Many companies will engage a third-party advisor to assist with the conversion process. CFOs cannot, however, delegate away their reporting responsibilities or their responsibilities over the selection of appropriate accounting policies. Some companies will seek assistance directly from their auditors, whereas others will turn to another service provider.
In many cases, the auditor will be able to assist management in various ways. The auditor knows the business, management and current policies. Generally, the auditor should be able to provide diagnostic and training services, advice on alternative accounting options, assist with the interpretation of IFRS, and observe and review project progress.
The extent to which companies request assistance from their auditors will depend on several factors. Obviously, auditors cannot perform services that would be considered proscribed services. Whatever non-proscribed services are offered will depend on maintaining auditor independence, including the perception thereof. Auditors should not be perceived as assuming a management role or auditing their own work.
Lastly, the degree of auditor assistance determined to be appropriate will be a function of the scope of service limitation philosophy as it pertains to auditors providing non-attest services.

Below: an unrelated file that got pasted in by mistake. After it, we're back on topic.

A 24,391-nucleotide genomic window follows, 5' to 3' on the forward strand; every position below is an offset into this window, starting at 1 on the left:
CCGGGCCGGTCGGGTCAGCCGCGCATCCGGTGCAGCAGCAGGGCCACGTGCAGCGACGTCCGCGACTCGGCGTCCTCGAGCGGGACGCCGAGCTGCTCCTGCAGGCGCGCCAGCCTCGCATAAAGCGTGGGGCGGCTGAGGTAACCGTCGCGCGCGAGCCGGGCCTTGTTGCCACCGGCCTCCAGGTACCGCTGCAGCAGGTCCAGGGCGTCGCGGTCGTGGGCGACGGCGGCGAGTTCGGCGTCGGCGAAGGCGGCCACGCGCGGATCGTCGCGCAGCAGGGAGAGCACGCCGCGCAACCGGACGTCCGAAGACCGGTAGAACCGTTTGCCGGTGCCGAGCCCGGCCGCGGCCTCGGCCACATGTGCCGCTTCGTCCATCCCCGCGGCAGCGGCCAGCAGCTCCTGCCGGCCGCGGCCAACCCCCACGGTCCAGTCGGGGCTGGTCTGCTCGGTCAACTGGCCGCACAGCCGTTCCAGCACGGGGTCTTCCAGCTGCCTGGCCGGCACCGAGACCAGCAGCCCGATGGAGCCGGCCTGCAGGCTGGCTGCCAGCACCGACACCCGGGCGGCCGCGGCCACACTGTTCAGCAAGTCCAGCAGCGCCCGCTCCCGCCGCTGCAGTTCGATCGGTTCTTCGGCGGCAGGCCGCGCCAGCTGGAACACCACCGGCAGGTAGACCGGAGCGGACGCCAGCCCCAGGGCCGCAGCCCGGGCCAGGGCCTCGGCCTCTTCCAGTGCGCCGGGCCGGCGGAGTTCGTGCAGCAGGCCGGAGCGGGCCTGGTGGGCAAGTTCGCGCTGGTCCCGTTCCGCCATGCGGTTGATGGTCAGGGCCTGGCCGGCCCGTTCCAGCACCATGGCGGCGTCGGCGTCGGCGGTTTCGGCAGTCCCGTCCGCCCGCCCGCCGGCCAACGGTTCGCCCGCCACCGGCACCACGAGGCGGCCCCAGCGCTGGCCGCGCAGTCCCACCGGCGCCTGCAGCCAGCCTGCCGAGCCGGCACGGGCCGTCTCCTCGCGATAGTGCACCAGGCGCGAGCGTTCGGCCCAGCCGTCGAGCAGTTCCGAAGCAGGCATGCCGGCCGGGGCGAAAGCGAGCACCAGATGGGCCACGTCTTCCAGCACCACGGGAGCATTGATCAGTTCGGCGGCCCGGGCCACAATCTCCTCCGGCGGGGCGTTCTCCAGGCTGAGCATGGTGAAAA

Notwithstanding the above, the company’s objectives should be to avoid surprises in the audit process. As such, auditors should at a very minimum be involved in reviewing and commenting on (or accepting) management’s analyses of accounting alternatives and the selection of appropriate accounting policies. In addition, management or the audit committees may ask the auditor for observations regarding management’s assessment of the conversion issues, timeline, and risks.
Why global convergence?
Benefits for companies
Improved management information for decision making;
Better access to capital, including from foreign source;
Reduced cost of capital;
Ease of using one consistent reporting standard in subsidiaries from different countries/comparison of State-Owned Enterprises (SOEs) across countries;